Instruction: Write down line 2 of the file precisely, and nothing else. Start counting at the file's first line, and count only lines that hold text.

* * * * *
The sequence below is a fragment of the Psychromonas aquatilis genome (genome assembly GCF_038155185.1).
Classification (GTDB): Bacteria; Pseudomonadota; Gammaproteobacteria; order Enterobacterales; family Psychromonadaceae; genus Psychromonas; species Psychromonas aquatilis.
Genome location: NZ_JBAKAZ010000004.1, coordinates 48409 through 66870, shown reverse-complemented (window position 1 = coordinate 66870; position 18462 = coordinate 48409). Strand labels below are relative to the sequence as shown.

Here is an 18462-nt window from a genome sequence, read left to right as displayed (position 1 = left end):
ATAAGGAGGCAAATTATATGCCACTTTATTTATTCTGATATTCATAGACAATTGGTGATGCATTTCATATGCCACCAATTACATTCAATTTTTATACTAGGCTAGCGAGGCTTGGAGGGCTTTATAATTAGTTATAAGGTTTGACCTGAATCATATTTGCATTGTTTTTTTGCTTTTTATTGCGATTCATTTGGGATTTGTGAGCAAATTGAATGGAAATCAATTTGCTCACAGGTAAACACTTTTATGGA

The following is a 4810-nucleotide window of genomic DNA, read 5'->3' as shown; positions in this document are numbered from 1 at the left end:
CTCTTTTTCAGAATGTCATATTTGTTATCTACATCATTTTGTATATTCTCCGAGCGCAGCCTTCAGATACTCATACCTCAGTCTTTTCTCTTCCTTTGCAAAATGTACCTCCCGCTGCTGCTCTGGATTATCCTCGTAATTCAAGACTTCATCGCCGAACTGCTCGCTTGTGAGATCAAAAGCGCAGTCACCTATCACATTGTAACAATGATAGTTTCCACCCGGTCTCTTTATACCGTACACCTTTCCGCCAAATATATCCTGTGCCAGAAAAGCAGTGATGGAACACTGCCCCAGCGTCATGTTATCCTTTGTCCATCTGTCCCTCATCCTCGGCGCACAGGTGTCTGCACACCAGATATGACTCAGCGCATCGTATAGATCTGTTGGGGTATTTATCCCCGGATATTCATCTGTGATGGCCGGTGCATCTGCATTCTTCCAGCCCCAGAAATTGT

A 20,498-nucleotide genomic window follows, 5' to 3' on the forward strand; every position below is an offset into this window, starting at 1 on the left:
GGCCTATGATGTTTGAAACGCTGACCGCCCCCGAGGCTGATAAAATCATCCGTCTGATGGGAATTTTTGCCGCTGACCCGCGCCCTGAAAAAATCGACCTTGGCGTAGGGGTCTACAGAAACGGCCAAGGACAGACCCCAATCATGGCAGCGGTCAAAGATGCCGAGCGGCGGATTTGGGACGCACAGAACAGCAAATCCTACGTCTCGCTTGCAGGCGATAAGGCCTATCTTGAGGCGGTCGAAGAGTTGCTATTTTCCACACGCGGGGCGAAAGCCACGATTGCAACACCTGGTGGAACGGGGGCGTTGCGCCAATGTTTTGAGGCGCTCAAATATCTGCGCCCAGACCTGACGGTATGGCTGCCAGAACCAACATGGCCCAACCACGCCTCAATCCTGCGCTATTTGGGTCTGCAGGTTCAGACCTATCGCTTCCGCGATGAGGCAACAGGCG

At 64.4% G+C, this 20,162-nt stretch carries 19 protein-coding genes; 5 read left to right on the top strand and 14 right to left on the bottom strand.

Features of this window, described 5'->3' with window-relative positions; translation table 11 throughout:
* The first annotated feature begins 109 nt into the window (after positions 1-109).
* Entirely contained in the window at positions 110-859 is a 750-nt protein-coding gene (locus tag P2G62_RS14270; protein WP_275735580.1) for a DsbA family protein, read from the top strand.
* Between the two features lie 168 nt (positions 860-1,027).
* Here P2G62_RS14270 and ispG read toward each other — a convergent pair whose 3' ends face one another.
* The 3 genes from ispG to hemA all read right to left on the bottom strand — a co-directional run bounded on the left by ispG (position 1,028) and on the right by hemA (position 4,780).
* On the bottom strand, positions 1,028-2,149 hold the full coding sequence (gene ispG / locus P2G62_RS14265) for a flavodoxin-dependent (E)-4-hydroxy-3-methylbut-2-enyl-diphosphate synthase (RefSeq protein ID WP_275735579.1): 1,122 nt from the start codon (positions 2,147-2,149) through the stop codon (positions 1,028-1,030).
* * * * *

Classification (GTDB): Bacteria; Pseudomonadota; Gammaproteobacteria; order Enterobacterales; family Psychromonadaceae; genus Psychromonas; species Psychromonas aquatilis.